Artemisinin-type drugs for the treatment of hematological malignancies. Mancuso R I,Foglio M A,Olalla Saad S T Cancer chemotherapy and pharmacology Qinghaosu, known as artemisinin (ARS), has been for over two millennia, one of the most common herbs prescribed in traditional Chinese medicine (TCM). ARS was developed as an antimalarial drug and currently belongs to the established standard treatments of malaria as a combination therapy worldwide. In addition to the antimalarial bioactivity of ARS, anticancer activities have been shown both in vitro and in vivo. Like other natural products, ARS acts in a multi-specific manner also against hematological malignancies. The chemical structure of ARS is a sesquiterpene lactone, which contains an endoperoxide bridge essential for activity. The main mechanism of action of ARS and its derivatives (artesunate, dihydroartemisinin, artemether) toward leukemia, multiple myeloma, and lymphoma cells comprises oxidative stress response, inhibition of proliferation, induction of various types of cell death as apoptosis, autophagy, ferroptosis, inhibition of angiogenesis, and signal transducers, as NF-κB, MYC, amongst others. Therefore, new pharmaceutically active compounds, dimers, trimers, and hybrid molecules, could enhance the existing therapeutic alternatives in combating hematologic malignancies. Owing to the high potency and good tolerance without side effects of ARS-type drugs, combination therapies with standard chemotherapies could be applied in the future after further clinical trials in hematological malignancies. 10.1007/s00280-020-04170-5
    Cancer combination therapies with artemisinin-type drugs. Efferth Thomas Biochemical pharmacology Artemisia annua L. is a Chinese medicinal plant, which is used throughout Asia and Africa as tea or press juice to treat malaria. The bioactivity of its chemical constituent, artemisinin is, however, much broader. We and others found that artemisinin and its derivatives also exert profound activity against tumor cells in vitro and in vivo. Should artemisinin-type drugs be applied routinely in clinical oncology in the future, then it should probably be as part of combination therapy regimens rather than as monotherapy. In the present review, I give a comprehensive overview on synergistic and additive effects of artemisinin-type drugs in combination with different types of cytotoxic agents and treatment modalities: (a) standard chemotherapeutic drugs, (b) radiotherapy and photodynamic therapy, (c) established drugs for other indications than cancer, (d) novel synthetic compounds, (e) natural products and natural product derivatives, (f) therapeutic antibodies and recombinant proteins, and (g) RNA interference. I also summarize the activity of artemisinin-type drugs towards multidrug-resistant cells and tumor cells with other drug resistance phenomena. As synergistic interactions may not only occur in tumor cells, toxic reactions in normal cells (hepatotoxicity, drug interactions) were also considered. This review summarizes the scientific literature of more than 20years until the end of 2016. 10.1016/j.bcp.2017.03.019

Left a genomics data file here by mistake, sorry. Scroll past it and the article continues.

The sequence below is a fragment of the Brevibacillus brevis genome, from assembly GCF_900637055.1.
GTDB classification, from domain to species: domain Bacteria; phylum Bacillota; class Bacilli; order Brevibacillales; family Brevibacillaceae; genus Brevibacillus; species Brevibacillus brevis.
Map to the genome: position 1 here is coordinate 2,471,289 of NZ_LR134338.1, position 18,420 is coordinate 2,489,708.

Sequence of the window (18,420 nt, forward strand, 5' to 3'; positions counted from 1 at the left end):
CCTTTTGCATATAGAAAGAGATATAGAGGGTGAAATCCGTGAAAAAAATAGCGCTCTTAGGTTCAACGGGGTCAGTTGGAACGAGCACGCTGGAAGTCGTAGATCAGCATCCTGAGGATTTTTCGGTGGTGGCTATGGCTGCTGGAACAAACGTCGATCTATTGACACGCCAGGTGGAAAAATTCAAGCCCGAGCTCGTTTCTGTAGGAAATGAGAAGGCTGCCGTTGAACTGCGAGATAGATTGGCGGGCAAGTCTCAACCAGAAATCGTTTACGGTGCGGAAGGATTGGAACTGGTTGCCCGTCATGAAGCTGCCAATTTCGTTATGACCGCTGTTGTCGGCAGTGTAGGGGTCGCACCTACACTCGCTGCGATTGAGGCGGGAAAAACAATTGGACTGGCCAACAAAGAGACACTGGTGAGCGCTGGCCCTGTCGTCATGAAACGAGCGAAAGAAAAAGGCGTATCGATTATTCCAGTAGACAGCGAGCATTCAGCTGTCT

Artemisinin and its derivatives in cancer therapy: status of progress, mechanism of action, and future perspectives. Bhaw-Luximon Archana,Jhurry Dhanjay Cancer chemotherapy and pharmacology Since the late 1990s, there has been rapid multiplication of data on the anti-cancer properties of artemisinins. This article reviews the status of progress of artemisinin and its derivatives as anti-cancer agents in clinical trials, case reports, and in vitro/in vivo studies. Particular attention is laid on the combinations of artemisinins and synthetic chemodrugs to enhance the latter's efficacy. An attempt is here made to rationalize the synergistic effects of a few common anti-cancer drugs of the anthracycline, taxane, anti-metabolite, and platinum-based drug families. The various pathways that mediate the action of artemisinins as reported over the past decade are here summarized highlighting also the biomarkers that could be used to better predict the efficacy of the sesquiterpenoids. Their main action seems to be directed toward stalling tumor cell proliferation through cell cycle arrest mediated by reactive oxygen species (ROS). The emergence of artemisinins' nano-based formulations in combination with chemodrugs to enhance drug bioavailability and targeting as well as immunotherapy is also reviewed. The enhanced efficacy of artemisinin dimers compared to the parent molecules and standard chemotherapy is analyzed. While these therapies hold promises, it may be premature to conclude on their efficacy in the absence of clinical studies. 10.1007/s00280-017-3251-7